I first ran across Peter Farris’s fiction at Shotgun Honey, a website dedicated to crime-themed flash fiction. (Be sure to check out “Disney Noir”.) His first novel, Last Call for the Living, was published last year (the mass market paperback comes out on March 26) and has been described as a “gritty and fascinating Southern noir gem” and “a debut that demands attention.”
I agree with both descriptions. Last Call for the Living probably shouldn’t be as easy to read as it is. Many of the characters are despicable, the situations they find themselves in astoundingly brutal. But the skill of Farris’s writing keeps you turning the page.
Farris is from Cobb County, Georgia. The sense of place injected into Last Call for the Living is another reason the book succeeds. Imagining yourself in the rural Southern landscape he paints is effortless.
If it’s not already clear, I highly recommend Farris’s first novel and I can’t wait to read his next. Here are Four Questions With… Peter Farris.
Last Call for the Living features completely memorable characters, both the “bad guys” and the “good guys,” if you will. How hard was it — and how fun — to come up with this cast?
It was a challenge, to be honest, especially with a character like Hicklin, who’s not only a criminal sociopath but a white supremacist. I can’t say I enjoyed writing about folks who harbor such extreme prejudices, who operate with a blind superiority in their own race, but I knew even the most despicable characters have to be drawn without any sympathies or antipathies, and without any judgement from the author.
I knew if I wrote Hicklin straight, then I might have a shot at manipulating reader allegiances by book’s end. I’ve heard from quite a few people “angry” at me for getting them to root for such an awful person. Gotta admit I’ve taken some satisfaction in that.
Were any of the characters more fun, or more natural, to write than the others?
Well, I did have one gal in Houston ask if I’d ever done time in prison, on account of my tattoos I suppose, but actually Charlie Colquitt came the easiest to me. I’d worked as a bank teller for a few years myself, just a dead-end job I took for health benefits while I wrote and hoped somebody in New York would buy one of my novels. Even been in a robbery that thankfully wasn’t as violent as the one that opens Last Call for the Living.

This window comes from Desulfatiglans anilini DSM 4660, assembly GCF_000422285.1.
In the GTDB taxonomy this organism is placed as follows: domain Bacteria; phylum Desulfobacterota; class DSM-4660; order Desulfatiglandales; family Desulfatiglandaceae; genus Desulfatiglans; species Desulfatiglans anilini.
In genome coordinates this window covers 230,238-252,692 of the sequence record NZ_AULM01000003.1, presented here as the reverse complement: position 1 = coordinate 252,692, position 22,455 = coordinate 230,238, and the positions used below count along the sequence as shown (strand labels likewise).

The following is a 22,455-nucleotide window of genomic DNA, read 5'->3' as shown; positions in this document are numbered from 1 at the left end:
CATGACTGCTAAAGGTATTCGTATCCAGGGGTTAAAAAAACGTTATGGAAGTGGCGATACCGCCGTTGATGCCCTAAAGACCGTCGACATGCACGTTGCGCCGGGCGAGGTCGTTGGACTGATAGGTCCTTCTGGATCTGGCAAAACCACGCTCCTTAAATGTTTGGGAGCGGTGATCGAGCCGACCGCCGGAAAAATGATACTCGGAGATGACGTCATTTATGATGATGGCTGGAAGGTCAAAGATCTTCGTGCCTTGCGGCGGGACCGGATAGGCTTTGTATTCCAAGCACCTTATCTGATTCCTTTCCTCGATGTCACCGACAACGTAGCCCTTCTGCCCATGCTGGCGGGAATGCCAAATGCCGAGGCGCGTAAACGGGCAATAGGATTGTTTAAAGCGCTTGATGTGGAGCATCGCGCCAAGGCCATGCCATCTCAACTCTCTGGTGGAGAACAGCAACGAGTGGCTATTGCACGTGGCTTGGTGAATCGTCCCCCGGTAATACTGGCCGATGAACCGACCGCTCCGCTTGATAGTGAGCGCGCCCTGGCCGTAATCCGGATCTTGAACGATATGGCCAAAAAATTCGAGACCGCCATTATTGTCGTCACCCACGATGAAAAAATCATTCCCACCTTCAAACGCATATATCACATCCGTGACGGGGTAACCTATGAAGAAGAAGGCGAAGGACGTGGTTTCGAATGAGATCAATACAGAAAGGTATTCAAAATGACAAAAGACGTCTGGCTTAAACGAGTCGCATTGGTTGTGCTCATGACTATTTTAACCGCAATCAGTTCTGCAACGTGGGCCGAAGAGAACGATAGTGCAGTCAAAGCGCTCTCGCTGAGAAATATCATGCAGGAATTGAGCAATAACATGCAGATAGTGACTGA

But I felt like I could relate to Charlie in many respects — a geek and loner, with obsessions and preoccupations that aren’t shared by the majority of folks. Plus Charlie’s arc as a character seemed to just come intuitively during the writing of that first draft, which I suppose reflects my own fascination with the transformations people undergo in life… and the reasons behind them.
It seems as though you’re very much at home in remote locales (at least as an author), and in many ways the rural setting functions as another character. Was that planned, or did it develop that way?
I was raised in a suburb of Atlanta, but you don’t have to drive too far in any direction to find that “off-the-grid” remoteness. Setting Last Call for the Living in north Georgia wasn’t a calculated decision or anything. Really more a reflection of my love for regional fiction.
Don’t get me wrong, I love Joe Wambaugh’s Los Angeles or Duane Swierczynski’s Philadelphia as much as the next crime and mystery fan, but my Mount Rushmore writers set their work in the rural South, and when I first got serious about writing I was instinctively drawn toward the places covered in kudzu, not concrete.
What can we expect next, and will it have a snake-handling scene?
Ha-ha! No snake-handling scene but plenty of mayhem, I can promise you that. My next novel is called Ghost in the Fields and it’s set in south Georgia. I’m really proud of the book and think it’s light years ahead of Last Call for the Living. I don’t know who will be publishing the novel yet, but hopefully there’ll be some news soon.
Many thanks to Peter for joining me in Four Questions With… Here’s the trailer for Last Call for the Living: